As the weeks of the first trimester moved forward, I suffered extreme anxiety, constant crying and low moods, teamed with intense frustration because no one understood how I felt or what I was experiencing. Then we were hit with the dreaded news… COVID-19!!! Lockdown had arrived. Tensions and emotions were heightened even more as we had to take precautions to ensure the safety of the baby, my daughter and Robs son. This meant that we went over a month without seeing our kids. It certainly didn’t help matters and quite honestly caused many arguments, simply due to the fact that we couldn’t communicate because neither person understood the situation or their own feelings in order to explain it to the other. I cannot express the mixed emotions I felt around this time; loneliness, frustration, a lack of understanding and support. Obviously over time, this only heightened pregnancy emotions. We were then hit with external stressors, my working hours were reducing and I was falling deeply into depression. At the time though, I didn’t recognise this was the case and continuously vented at those closest to me… mainly Rob. I began thinking in ways that I wouldn’t normally and didn’t feel like I was getting the support I needed even though the support was there. I was overwhelmed, embarrassed and feeling guilty that I was struggling too. I felt extremely alone and would cry in the shower. Sleep deprivation and running around after our dog became major things to contend with on top of everything else. Now, given sleep deprivation is a fundamental trigger for depression, you can imagine the intensity of exhaustion and stress that accompanied this during pregnancy, when you need to ensure more sleep and rest than usual.

Every time we attended a scan - well, we booked numerous private scans for reassurance, to settle my anxiety, and also because Rob wasn’t allowed to attend the hospital scans or appointments with me - I felt relief at seeing our baby on the monitor. I cried - and still do - every time; I would shake with nerves and swallow down panic attacks. But, eventually, the anxiety began to ease over whether all was okay. Deep into the second trimester, however, the physical symptoms started.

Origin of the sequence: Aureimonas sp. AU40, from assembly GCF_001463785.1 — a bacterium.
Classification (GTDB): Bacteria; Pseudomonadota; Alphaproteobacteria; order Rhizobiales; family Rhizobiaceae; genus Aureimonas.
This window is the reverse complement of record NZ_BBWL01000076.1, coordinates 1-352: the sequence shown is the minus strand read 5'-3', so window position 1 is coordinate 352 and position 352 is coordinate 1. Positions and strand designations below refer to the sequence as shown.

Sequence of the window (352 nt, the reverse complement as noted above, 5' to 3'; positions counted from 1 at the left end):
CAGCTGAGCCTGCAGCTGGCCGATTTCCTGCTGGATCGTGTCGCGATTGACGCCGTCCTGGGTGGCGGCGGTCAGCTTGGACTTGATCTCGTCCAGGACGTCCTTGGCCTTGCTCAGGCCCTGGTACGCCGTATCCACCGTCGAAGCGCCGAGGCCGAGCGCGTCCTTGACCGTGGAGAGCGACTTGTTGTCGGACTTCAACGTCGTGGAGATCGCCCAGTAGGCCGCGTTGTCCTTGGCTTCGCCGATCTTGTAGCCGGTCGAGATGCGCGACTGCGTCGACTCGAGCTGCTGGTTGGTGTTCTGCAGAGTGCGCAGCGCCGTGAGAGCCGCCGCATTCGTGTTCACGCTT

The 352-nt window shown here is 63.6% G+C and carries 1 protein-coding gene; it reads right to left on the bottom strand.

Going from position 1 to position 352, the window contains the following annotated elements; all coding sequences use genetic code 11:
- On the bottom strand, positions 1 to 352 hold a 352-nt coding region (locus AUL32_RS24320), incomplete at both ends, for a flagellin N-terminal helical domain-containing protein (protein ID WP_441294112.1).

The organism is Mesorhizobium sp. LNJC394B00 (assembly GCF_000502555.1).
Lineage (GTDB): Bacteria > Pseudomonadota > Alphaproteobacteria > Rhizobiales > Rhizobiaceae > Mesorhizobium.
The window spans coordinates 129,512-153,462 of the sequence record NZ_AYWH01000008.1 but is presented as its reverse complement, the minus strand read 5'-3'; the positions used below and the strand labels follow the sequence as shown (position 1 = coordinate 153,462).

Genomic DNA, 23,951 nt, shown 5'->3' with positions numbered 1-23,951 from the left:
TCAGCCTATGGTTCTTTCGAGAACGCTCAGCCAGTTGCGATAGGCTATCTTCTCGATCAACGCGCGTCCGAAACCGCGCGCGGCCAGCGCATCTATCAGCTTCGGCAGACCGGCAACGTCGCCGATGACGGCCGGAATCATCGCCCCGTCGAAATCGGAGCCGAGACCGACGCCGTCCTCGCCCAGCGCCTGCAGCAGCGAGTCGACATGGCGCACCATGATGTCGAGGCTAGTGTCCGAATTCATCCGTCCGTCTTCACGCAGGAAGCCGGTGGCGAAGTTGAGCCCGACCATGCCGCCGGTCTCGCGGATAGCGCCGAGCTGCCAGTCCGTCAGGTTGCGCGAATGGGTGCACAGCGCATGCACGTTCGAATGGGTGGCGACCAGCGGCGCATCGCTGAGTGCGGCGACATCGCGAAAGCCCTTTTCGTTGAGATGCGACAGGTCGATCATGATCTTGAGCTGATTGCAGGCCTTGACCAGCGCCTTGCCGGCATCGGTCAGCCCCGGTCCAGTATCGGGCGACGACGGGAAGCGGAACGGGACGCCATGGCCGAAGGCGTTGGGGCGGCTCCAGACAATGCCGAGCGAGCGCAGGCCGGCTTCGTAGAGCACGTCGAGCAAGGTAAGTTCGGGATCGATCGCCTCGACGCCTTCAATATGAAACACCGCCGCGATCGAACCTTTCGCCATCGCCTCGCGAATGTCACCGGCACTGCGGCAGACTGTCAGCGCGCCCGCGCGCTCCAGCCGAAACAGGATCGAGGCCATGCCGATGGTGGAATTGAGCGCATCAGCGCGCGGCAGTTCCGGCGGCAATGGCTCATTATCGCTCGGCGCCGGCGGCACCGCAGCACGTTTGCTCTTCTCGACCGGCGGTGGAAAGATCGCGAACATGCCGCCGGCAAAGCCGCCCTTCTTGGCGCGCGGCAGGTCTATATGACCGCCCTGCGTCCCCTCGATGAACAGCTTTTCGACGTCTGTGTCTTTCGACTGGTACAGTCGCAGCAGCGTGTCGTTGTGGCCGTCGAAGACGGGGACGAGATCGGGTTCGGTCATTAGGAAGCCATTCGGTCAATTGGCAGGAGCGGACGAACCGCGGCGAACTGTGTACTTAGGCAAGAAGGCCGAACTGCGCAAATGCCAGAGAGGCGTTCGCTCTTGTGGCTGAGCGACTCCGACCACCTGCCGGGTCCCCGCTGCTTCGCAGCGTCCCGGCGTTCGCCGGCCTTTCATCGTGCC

I was about to enter a meeting with a colleague on a certain day, when I started to feel strange… lightheaded, nauseous and anxious. I stepped outside for fresh air and it made me worse. I came back inside, sat at the dining table, said to Rob, ‘I really don’t feel well’, then nothing. I blacked out. Luckily, Rob was there to grab my head whilst he called for an ambulance. The paramedics entered, examined me then told us my blood pressure was worryingly low and after I’d answered a few questions, we were informed it was the result of suffering a tummy bug. Even though I’d been drinking copious amounts of water/juice and had the advised portion of dry toast instructed by the GP, my body was still dehydrated and low on everything else. Nee Nor Nee Nor! I was driven to Sunderland Hospital much to my disapproval. Rob wasn’t allowed to attend and therefore, I sat wired up to a drip until the bag of fluids were in my blood stream on my own, freaking out in case I caught COVID. It took a while but eventually my blood pressure regulated and I was sent home to rest.

A few more weeks went by and stress didn’t subside. I was a nightmare. Emotions all over, paranoid, low moods and extremely anxious over anything and everything. The fear that something would go wrong encapsulated me. If I’m honest, I still worry. I kept thinking bad things were going to happen. I felt like I had no one to talk to who could even begin to understand. I wanted constant attention in order to reassure me that I was important and was supported but at the same time, blamed my supportive boyfriend for how I was feeling. It was hard.

Then… physical symptoms started again. I began seeing more grey clouds in my vision (I’ve always suffered), sparks of light, having headaches and feeling pain in my sides which immediately worried me. Do I have another kidney infection? Am I going to die? What if I can’t carry full term? Were a few of the questions that ran through my head. Off I popped to the hospital again. I was examined in the Pregnancy Assessment Unit at Durham University Hospital after they advised me to go straight down because of the symptoms. They further advised that I may of been suffering from Preeclampsia. Yet, when the vitals were taken, I had no temperature and my blood pressure was fine. Phew!!! Then the midwife came in and told me I was suffering from extreme mental exhaustion. I was ordered to go home and rest. In my mind I was thinking, ‘it’s okay you saying that, I don’t find it that easy to just nod off’. A few days later my blood tests came back (I’d had them done too, at the time) and they had shown that I was anaemic. Acutely. A prescription of iron tablets was issued which I’m still taking now. It seems, when you’re already suffering from exhaustion and heightened emotions, a severely low iron count only enhances all feelings that are linked to those. So, there we had it, or so we thought… a reason for my mindset, behaviour and physical ailments.